US CPI on the Rise while Core Inflation is Steady

By Arthur Greene December 16, 2016
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Annualized consumer price inflation (CPI) continued to push higher in November as expected, though core inflation unexpectedly held steady, official data showed on Thursday.

U.S. consumer prices moderated in November, but the underlying trend continued to point to firming inflation pressures amid rising rents, which could support more interest rate increases from the Federal Reserve next year.

In a report, the U.S. Commerce Department said that consumer prices gained 0.2% in November from a month earlier, in line with expectations and compared to a 0.1% increase in the previous month.

On yearly basis, overall prices rose 1.7%, the strongest reading since October 2014 and matching expectations, while core prices were up 2.1% on the year, below the 2.2% expected.

The so-called core CPI, which strips out food and energy costs, rose 0.2 percent last month after edging up 0.1 percent in October. Rents accounted for most of the increase in the core CPI last month. Despite the increase, the year-on-year increase in the core CPI was unchanged at 2.1 percent.

The food index was unchanged in November for the fifth consecutive month. The food at home index fell 0.1 percent, while the index for food away from home increased 0.1 percent. Major grocery store food group indexes were mixed in November, with four declines and two increases. The food at home index declined 2.2 percent over the past year, with all six of the major grocery store food group indexes falling. The index for meats, poultry, fish, and eggs posted the largest decline over the span, decreasing 6.0 percent. The index for food away from home, in contrast, rose 2.3 percent over the past 12 months.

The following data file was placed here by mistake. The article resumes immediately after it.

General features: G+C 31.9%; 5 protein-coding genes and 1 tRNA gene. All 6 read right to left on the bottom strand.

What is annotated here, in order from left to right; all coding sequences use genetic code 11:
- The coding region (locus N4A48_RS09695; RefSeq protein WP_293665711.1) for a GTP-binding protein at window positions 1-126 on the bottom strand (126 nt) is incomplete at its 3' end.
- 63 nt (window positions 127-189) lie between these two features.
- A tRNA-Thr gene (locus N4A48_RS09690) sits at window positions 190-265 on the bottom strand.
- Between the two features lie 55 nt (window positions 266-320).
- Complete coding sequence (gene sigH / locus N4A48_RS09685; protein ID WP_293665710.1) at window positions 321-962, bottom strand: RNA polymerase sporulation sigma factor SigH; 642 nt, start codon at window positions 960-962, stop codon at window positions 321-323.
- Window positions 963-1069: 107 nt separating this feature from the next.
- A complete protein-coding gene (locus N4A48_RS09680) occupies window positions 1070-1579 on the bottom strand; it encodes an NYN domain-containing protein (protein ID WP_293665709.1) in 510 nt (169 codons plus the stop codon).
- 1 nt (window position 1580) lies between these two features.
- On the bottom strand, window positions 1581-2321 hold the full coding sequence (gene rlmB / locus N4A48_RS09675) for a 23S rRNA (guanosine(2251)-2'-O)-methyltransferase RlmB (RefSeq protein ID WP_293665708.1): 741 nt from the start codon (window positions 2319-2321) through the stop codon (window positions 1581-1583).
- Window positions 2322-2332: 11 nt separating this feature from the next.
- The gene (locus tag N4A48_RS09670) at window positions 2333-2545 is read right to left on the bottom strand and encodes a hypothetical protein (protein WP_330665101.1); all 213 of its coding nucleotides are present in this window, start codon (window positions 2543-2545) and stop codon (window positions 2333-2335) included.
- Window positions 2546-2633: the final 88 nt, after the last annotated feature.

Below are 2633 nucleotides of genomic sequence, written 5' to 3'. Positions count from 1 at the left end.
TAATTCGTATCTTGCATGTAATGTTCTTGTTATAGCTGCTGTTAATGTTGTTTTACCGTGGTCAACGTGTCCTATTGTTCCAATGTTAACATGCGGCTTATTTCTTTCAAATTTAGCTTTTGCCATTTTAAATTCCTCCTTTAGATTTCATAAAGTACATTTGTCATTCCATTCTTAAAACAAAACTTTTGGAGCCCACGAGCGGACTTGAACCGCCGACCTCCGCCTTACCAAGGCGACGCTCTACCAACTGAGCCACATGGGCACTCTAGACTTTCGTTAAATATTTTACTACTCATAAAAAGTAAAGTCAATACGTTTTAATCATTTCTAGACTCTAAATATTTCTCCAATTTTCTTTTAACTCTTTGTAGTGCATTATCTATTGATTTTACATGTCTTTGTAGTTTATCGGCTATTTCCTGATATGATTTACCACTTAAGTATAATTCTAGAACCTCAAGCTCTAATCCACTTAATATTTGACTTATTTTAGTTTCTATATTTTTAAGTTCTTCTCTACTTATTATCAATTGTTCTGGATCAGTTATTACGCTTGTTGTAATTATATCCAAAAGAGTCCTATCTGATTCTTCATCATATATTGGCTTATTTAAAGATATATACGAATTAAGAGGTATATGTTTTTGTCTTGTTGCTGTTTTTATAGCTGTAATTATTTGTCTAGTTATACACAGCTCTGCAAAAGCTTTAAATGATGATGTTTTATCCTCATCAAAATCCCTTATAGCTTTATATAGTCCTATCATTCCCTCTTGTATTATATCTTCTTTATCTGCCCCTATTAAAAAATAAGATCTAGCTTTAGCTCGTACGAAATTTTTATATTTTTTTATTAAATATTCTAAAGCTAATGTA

The energy index rose in November, increasing 1.2 percent after a 3.5 percent rise in October. The gasoline index, which rose 7.0 percent in October, increased 2.7 percent in November. The electricity index was unchanged in November after rising in each of the 4 previous months. The index for natural gas, which had also increased 4 months in a row, fell 0.4 percent in November. The energy index rose 1.1 percent over the past year, the largest 12-month increase since July 2014. The gasoline index rose 1.0 percent over the last year.

Elsewhere, there were significant upward pressures on services with transport services prices rising 0.4% for the month, due mainly to a strong increase in insurance costs, with a further 0.3% increase in shelter costs as rents continued to rise.

The dollar edged lower after the data with a very modest correction from heavy gains after the Fed statement with USD/JPY back below 118.00. Treasuries pared losses with the US10-year yield just below 2.60% with equity futures slightly lower.
By Arthur Greene December 16, 2016

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